Missouri and Ozarks History

Information and comments about historical people and events of the Ozarks region and surrounding area.

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I'm a freelance writer specializing in the history of the Ozarks and surrounding region. I've written fifteen nonfiction books, two historical novels, and numerous articles. My latest books are Bushwhacker Belles, Wicked Women of Missouri, and Yanked Into Eternity: Lynchings and Hangings in Missouri.

Monday, September 28, 2015

Murder of Sheriff Cranmer and Hanging of John Turlington

On the evening of March 21, 1890, after a brakeman on the Missouri Pacific Railroad ejected John Oscar Turlington and another man from a train near Otterville, Missouri, Turlington took a pot shot at the brakeman. He was later arrested in Pettis County for carrying a concealed weapon and was jailed at Sedalia under the name of William West, but he was also charged in Cooper County for felonious assault and was scheduled to be transferred there on the more serious charge. While still in the Sedalia jail, Turlington met a young man named West Hensley, who was soon to be released, and he convinced Hensley to sneak a gun into him at the Cooper County jail in Boonville once he was transferred there. Hensley agreed to the desperate plan, and, after he was released and Turlington had been transferred and sentenced to six months in jail on the assault charge, he climbed a ladder at the Boonville jail on the night of June 13 and handed Turlington a pistol through the bars.
The next evening, June 14, Cooper County sheriff Thomas Cranmer and a trusty entered the jail to gather up the inmates' dinner dishes. When Cranmer opened Turlington's cell door, the prisoner walked up to the lawman, shot him point-blank with a .44 revolver, and made his escape out a rear door of the jail. The mortally wounded Cranmer managed to get the cell-block locked down so that others prisoners could not escape before staggering into his living quarters and collapsing. A large posse immediately formed, and Turlington, still going by the name William West, was recaptured later the same night.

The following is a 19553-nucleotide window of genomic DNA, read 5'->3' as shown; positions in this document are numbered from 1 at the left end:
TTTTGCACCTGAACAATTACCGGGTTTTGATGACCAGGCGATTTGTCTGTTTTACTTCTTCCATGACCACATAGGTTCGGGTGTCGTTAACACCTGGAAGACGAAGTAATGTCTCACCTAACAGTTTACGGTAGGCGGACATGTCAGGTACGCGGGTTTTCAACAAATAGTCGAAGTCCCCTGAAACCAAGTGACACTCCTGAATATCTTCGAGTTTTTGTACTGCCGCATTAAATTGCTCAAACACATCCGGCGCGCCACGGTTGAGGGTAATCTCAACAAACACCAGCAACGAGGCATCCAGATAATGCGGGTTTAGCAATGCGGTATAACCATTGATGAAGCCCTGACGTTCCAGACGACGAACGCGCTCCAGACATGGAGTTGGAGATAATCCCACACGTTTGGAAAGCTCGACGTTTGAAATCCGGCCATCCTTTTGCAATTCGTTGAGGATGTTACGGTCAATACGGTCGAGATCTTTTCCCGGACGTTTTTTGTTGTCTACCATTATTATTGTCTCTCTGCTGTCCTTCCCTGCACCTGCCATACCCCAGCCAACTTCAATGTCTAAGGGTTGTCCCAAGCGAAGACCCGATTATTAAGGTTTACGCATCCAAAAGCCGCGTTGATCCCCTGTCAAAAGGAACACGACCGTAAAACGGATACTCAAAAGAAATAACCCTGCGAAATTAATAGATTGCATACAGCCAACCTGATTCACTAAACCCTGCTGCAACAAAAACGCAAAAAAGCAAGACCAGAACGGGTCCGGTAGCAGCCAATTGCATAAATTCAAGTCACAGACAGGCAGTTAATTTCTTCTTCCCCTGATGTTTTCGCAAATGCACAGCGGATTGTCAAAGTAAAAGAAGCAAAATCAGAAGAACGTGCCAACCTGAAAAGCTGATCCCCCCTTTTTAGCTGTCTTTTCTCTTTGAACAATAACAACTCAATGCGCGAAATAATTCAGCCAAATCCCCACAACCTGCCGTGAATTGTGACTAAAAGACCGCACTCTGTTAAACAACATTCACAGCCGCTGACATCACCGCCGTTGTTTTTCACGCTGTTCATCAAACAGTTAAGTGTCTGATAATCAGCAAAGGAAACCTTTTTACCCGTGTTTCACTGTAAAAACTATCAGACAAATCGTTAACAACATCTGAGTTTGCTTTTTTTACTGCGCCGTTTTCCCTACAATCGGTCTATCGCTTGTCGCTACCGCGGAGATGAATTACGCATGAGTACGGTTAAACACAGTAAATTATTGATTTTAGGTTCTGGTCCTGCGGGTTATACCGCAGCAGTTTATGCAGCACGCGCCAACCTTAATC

After he was brought back to jail, there was much talk of lynching Turlington, but the sheriff had requested, before he died, that the people of Cooper County not take the law into their own hands, and a Baptist minister and other influential citizens were able to convince the mob that formed to honor the sheriff's wishes. A few days after his re-arrest, Turlington confessed his real identity and also admitted that he and man named Temple had held up a train at Pryor Creek, Indian Territory, the previous fall. In late July, Turlington was convicted in Cooper County Court of murdering Sheriff Cranmer, and his execution was set for September, later rescheduled for mid November.
The case was appealed to the Missouri Supreme Court, but before the judges made a ruling, Turlington escaped on November 1, 1890, from the jail at Boonville by putting a dummy in his bed and tricking the jailer on duty into thinking he had retired for the night. He was able to sneak out and make his getaway before his absence was noticed. The fugitive was recaptured less than two weeks later in Caseyville, Kentucky, where, it was learned, he had killed two men about two years earlier. In fact, Turlington turned out to be a much more desperate character than Missouri authorities had at first realized, because he also had killed a man in Tennessee prior to the Kentucky killings.
Turlington was brought back to Boonville, where he again escaped on the evening of December 20 by soaping his body and slipping through a hole at the top of his cell and then rappelling to the ground using a rope fashioned from a blanket. He was recaptured the next afternoon.
In late January of 1891, the Supreme Court upheld the lower court's ruling, and Turlington was hanged in the jail yard at Boonville on March 6, 1891. Sources: Cooper County history, Sedalia Weekly Bazoo, and various other newspapers.

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